• by alen (225700)

      the b2 has advantages over other designs. what is the advantage of a flying saucer compared to wing based aircraft? at least on earth

      • by Atzanteol (99067)

        Seems like it would be VTOL. But helicopters already fill that area nicely.

        • by Baloroth (2370816) on Monday October 08, 2012 @01:46PM (#41587979)

          Helicopters are usually extremely loud and, most importantly, simply unable to fly faster than 300mph or so: any faster and the supersonic shockwaves from the rotors tips (keep in mind those are traveling at helicopter speed + rotational velocity) destroys it's ability to fly. This could go much, much faster, as fast as you want, and probably be a fair bit more maneuverable.

          .

          • by osu-neko (2604)

            Helicopters are usually extremely loud and, most importantly, simply unable to fly faster than 300mph or so: any faster and the supersonic shockwaves from the rotors tips (keep in mind those are traveling at helicopter speed + rotational velocity) destroys it's ability to fly.

            Only the rotors on the side of the helicopter moving in the direction of travel are going aircraft speed + rotational velocity. An equally serious problem is the rotors on the other side are going aircraft speed - rotational velocity. The faster the chopper flies, the more imbalanced it becomes as the lift from one side increases while on the other side it decreases. If the chopper reached the speed of its own blades, it would lose all lift on one side as the blades would be essentially motionless on one

            • by Baloroth (2370816)

              That is another issue, although that problem can largely be solved by using a co-axial rotor system, so it isn't an insurmountable problem.

      • the b2 has advantages over other designs. what is the advantage of a flying saucer compared to wing based aircraft? at least on earth

        The primary thing that made the B-2 doable over previous flying wings is the microprocessor and the ability of modern computers to stabilize the aircraft in flight. The computers make constant changes to the control surfaces that would overwhelm human pilots.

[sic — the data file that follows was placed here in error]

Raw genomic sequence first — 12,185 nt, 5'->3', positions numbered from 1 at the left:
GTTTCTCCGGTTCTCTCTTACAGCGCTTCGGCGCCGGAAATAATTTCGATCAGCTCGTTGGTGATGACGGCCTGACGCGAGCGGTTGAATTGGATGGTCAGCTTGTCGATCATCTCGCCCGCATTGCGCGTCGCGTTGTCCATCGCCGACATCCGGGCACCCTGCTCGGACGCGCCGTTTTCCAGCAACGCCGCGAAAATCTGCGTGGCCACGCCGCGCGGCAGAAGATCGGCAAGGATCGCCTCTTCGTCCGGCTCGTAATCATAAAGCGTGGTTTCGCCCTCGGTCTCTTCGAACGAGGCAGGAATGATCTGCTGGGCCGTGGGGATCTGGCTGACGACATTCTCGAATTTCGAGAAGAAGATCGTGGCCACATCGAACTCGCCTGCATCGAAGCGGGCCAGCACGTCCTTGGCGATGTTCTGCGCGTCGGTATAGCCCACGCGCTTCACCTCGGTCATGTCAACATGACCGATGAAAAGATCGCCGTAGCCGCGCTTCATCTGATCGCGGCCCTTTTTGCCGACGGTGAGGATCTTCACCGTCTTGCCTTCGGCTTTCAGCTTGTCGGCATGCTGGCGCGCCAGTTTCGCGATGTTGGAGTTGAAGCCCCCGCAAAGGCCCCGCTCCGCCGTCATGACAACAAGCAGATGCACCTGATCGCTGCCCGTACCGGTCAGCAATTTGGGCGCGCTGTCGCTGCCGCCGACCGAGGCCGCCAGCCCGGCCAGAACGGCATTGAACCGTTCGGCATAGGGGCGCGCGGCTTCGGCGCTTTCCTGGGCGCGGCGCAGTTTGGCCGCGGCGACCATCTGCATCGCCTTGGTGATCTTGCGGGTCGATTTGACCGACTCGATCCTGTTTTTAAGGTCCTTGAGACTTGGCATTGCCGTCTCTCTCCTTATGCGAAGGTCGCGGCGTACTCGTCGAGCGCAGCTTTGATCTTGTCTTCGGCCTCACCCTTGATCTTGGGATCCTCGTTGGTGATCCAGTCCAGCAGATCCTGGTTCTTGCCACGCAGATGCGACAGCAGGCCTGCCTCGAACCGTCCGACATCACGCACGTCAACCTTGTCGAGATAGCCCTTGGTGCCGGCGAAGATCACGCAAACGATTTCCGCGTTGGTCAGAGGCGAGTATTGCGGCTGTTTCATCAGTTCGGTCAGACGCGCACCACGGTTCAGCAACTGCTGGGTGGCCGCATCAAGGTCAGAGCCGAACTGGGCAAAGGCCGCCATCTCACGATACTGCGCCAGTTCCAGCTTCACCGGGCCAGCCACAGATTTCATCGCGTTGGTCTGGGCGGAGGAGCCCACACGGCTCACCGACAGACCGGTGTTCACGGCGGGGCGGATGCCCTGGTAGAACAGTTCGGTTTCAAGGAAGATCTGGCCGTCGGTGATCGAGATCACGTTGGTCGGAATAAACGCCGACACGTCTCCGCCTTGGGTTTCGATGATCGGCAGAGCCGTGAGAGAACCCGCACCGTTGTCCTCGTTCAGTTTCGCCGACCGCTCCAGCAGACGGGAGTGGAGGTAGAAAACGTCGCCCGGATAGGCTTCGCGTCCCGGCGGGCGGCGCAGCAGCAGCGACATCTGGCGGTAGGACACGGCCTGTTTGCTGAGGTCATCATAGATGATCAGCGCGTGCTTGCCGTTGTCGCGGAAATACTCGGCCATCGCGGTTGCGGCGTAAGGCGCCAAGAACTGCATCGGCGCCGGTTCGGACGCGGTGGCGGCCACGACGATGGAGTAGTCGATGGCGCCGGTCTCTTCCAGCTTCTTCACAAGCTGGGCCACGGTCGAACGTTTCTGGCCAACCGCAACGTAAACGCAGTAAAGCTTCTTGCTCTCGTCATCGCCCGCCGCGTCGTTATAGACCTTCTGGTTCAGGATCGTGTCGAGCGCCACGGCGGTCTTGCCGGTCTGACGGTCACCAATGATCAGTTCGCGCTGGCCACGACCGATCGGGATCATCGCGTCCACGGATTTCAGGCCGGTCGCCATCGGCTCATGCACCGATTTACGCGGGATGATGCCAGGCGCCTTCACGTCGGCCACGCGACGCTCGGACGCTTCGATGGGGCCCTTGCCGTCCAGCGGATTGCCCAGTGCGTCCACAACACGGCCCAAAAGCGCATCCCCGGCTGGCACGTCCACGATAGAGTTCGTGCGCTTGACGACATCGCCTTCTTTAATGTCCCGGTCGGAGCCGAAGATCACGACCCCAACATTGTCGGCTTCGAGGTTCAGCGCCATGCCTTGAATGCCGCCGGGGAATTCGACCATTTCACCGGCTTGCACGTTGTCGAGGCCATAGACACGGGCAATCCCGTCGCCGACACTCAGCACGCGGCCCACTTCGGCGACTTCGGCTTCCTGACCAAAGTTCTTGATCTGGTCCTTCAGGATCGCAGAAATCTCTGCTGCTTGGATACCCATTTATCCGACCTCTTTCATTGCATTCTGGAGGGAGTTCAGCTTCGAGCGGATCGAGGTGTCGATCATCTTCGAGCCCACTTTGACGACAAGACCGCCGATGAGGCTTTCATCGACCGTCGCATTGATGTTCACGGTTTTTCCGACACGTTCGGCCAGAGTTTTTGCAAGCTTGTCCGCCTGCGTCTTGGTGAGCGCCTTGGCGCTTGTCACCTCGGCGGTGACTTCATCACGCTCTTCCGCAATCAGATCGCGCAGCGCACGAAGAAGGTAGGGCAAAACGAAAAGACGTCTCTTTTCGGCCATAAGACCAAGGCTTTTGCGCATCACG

• by Lumpy (12016) on Monday October 08, 2012 @02:10PM (#41588317) Homepage

        " what is the advantage of a flying saucer compared to wing based aircraft? at least on earth"

        To completely screw with the enemy.

        Broadcast loudly "ACK! ACKACK!" from loudspeakers while you only use lime green lighting.

    • by Anonymous Coward on Monday October 08, 2012 @01:43PM (#41587917)

      ...as in re-arrange those digits and you get 1947, the year of the famous Roswell New Mexico UFO crash.

      Coincidence?

  • Correction (Score:5, Informative)

    by cripkd (709136) on Monday October 08, 2012 @01:23PM (#41587551) Homepage
    That's the Coanda [wikipedia.org] Effect.
    • Yeah, Slashdot still thinks Unicode is some fancy new fangled craze that will blow away. So the a with the funny cup on top gets stripped away.

      But what I'm wondering is: how exactly do you use the coanda effect on a spinning saucer? Things spinning around a horizontal axis, like a ping pong ball with backspin, sure, they can provide lift. But spinning around a vertical axis? How does that work? I would think you would need to use blades on the edge or maybe diagonal holes through the spinning part, but I do

  • Unmitigated crap (Score:4, Informative)

    by fnj (64210) on Monday October 08, 2012 @01:23PM (#41587553)

    Title of the article is unmitigated crap. The Avrocar, which was actually built, was a miserable failure which could barely lift off the ground, wallowing dangerously, with very poor control. It was abandoned as absolutely useless.